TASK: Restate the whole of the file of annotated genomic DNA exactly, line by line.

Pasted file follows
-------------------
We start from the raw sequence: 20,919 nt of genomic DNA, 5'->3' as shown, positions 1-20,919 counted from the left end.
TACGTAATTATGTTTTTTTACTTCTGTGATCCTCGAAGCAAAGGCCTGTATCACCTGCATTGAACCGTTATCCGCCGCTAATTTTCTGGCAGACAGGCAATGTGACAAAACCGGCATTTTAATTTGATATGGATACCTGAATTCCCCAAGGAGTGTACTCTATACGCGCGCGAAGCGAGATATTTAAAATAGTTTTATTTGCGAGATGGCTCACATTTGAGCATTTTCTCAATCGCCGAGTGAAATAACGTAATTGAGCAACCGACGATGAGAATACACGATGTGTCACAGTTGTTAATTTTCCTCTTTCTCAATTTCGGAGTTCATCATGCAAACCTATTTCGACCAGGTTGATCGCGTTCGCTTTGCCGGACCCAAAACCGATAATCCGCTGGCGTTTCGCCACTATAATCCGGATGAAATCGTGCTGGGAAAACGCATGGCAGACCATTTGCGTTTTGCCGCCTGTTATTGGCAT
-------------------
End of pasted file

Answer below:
We start from the raw sequence: 20,919 nt of genomic DNA, 5'->3' as shown, positions 1-20,919 counted from the left end.
TACGTAATTATGTTTTTTTACTTCTGTGATCCTCGAAGCAAAGGCCTGTATCACCTGCATTGAACCGTTATCCGCCGCTAATTTTCTGGCAGACAGGCAATGTGACAAAACCGGCATTTTAATTTGATATGGATACCTGAATTCCCCAAGGAGTGTACTCTATACGCGCGCGAAGCGAGATATTTAAAATAGTTTTATTTGCGAGATGGCTCACATTTGAGCATTTTCTCAATCGCCGAGTGAAATAACGTAATTGAGCAACCGACGATGAGAATACACGATGTGTCACAGTTGTTAATTTTCCTCTTTCTCAATTTCGGAGTTCATCATGCAAACCTATTTCGACCAGGTTGATCGCGTTCGCTTTGCCGGACCCAAAACCGATAATCCGCTGGCGTTTCGCCACTATAATCCGGATGAAATCGTGCTGGGAAAACGCATGGCAGACCATTTGCGTTTTGCCGCCTGTTATTGGCAT